•  
  •  
 

Abstract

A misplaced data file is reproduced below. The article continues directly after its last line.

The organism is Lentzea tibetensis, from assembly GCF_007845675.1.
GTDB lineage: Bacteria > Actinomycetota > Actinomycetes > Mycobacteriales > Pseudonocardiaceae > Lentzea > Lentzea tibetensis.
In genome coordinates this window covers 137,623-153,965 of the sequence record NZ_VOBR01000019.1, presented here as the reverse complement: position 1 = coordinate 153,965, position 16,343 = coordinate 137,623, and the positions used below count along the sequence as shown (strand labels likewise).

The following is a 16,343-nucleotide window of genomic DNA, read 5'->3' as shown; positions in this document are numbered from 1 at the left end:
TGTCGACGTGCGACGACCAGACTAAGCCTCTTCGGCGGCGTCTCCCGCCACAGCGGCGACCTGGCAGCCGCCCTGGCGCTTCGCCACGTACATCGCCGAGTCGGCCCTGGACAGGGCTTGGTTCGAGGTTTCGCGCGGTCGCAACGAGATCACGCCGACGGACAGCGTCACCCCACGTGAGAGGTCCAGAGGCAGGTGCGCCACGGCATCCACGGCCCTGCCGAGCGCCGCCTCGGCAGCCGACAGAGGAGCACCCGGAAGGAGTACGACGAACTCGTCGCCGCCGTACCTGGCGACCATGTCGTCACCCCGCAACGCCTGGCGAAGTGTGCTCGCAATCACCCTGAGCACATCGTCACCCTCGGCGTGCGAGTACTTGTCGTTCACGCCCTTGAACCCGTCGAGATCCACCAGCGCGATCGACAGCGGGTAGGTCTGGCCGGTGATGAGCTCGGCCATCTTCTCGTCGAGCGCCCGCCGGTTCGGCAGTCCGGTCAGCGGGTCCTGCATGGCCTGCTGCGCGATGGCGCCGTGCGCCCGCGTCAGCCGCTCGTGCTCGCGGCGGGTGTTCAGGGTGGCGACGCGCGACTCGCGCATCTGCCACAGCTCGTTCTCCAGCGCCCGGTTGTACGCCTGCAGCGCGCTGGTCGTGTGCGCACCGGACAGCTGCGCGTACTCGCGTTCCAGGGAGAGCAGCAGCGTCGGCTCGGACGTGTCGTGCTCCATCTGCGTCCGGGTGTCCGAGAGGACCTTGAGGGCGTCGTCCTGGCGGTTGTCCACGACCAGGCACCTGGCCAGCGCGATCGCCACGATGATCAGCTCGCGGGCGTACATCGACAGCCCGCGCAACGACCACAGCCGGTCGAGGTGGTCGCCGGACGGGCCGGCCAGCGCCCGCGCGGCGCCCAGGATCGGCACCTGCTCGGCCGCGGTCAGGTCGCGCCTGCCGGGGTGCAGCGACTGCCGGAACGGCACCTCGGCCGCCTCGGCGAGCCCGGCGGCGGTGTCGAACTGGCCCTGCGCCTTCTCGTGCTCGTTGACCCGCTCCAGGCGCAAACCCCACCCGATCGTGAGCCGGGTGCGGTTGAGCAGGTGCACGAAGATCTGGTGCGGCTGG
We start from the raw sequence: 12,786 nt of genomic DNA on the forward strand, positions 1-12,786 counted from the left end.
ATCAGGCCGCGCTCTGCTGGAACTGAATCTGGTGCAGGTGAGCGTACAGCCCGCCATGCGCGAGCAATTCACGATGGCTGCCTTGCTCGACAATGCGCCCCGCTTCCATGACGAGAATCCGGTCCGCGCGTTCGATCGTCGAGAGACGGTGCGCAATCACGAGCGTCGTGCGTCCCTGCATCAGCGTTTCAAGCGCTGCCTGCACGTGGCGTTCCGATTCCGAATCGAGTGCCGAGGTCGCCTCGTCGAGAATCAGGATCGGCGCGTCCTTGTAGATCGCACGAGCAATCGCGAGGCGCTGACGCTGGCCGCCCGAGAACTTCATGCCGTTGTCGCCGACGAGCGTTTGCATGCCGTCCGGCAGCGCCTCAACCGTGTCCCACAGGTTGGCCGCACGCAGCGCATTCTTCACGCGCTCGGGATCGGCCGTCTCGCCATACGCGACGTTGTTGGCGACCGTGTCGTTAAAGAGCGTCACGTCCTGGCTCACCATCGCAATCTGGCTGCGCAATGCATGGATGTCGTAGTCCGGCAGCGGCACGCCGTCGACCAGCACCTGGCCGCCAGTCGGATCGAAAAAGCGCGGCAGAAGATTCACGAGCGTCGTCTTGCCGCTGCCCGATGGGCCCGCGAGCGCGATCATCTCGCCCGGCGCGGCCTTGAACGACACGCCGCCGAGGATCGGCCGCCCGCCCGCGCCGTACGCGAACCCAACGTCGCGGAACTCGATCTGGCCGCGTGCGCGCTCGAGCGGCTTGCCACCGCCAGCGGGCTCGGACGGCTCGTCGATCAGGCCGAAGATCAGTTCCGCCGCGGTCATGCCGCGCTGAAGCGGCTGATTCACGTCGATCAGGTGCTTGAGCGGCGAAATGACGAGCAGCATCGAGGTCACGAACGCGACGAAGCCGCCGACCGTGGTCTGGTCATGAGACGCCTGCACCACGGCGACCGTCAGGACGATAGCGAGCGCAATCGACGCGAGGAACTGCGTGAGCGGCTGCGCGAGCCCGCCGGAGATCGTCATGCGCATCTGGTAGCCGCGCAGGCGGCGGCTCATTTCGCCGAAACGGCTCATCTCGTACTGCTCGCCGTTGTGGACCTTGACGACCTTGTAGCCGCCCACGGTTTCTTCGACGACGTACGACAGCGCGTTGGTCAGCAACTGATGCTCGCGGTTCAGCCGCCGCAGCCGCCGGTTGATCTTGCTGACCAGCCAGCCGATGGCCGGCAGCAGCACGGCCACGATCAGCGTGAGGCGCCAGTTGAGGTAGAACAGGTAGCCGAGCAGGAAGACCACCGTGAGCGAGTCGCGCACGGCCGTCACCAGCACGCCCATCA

The underachievement and underrepresentation of African Americans in STEM (Science, Technology, Engineering and Mathematics) disciplines have been well documented. Efforts to improve the STEM education of African Americans continue to focus on relationships between teaching and learning and factors such as culture, race, power, class, learning preferences, cultural styles and language. Although this body of literature is deemed valuable, it fails to help STEM teacher educators and teachers critically assess other important factors such as pedagogy and curriculum. In this article, the authors argue that both pedagogy and curriculum should be centered on the social condition of African Americans – thus promoting mathematics learning and teaching that aim to improve African communities worldwide.